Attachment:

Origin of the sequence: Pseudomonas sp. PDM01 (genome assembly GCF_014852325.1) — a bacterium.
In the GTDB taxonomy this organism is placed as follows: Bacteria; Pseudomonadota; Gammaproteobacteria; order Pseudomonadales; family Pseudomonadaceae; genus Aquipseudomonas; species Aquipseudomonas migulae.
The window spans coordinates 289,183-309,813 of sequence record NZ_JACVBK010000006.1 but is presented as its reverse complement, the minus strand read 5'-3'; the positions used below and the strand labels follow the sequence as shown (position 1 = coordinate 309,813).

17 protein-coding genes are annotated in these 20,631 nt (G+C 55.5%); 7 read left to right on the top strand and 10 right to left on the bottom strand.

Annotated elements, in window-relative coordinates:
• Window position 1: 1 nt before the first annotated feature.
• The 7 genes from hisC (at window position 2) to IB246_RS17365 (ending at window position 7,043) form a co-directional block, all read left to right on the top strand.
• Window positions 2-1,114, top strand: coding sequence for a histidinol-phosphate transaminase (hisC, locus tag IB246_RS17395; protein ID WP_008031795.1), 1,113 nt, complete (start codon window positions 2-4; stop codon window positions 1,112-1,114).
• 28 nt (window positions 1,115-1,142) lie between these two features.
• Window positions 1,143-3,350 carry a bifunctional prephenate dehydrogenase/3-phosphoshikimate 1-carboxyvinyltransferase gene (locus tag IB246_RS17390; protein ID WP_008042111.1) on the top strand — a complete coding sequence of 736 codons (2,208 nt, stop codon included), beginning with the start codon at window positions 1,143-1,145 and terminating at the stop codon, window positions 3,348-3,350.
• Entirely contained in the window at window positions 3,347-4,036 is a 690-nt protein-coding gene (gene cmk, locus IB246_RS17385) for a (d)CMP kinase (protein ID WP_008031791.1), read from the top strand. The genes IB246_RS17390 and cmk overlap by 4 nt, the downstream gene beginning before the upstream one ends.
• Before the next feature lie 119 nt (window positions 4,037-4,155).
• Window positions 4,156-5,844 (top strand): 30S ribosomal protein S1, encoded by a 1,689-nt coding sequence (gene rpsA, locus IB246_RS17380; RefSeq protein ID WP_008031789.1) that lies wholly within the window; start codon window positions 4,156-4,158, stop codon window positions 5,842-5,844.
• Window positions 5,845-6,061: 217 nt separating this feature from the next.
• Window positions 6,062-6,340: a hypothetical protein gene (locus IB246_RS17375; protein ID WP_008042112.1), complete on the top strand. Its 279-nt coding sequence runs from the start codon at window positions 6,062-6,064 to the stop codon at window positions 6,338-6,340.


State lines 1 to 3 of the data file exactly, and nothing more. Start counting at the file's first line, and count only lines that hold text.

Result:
Origin of the sequence: Pseudomonas sp. PDM01 (genome assembly GCF_014852325.1) — a bacterium.
In the GTDB taxonomy this organism is placed as follows: Bacteria; Pseudomonadota; Gammaproteobacteria; order Pseudomonadales; family Pseudomonadaceae; genus Aquipseudomonas; species Aquipseudomonas migulae.
The window spans coordinates 289,183-309,813 of sequence record NZ_JACVBK010000006.1 but is presented as its reverse complement, the minus strand read 5'-3'; the positions used below and the strand labels follow the sequence as shown (position 1 = coordinate 309,813).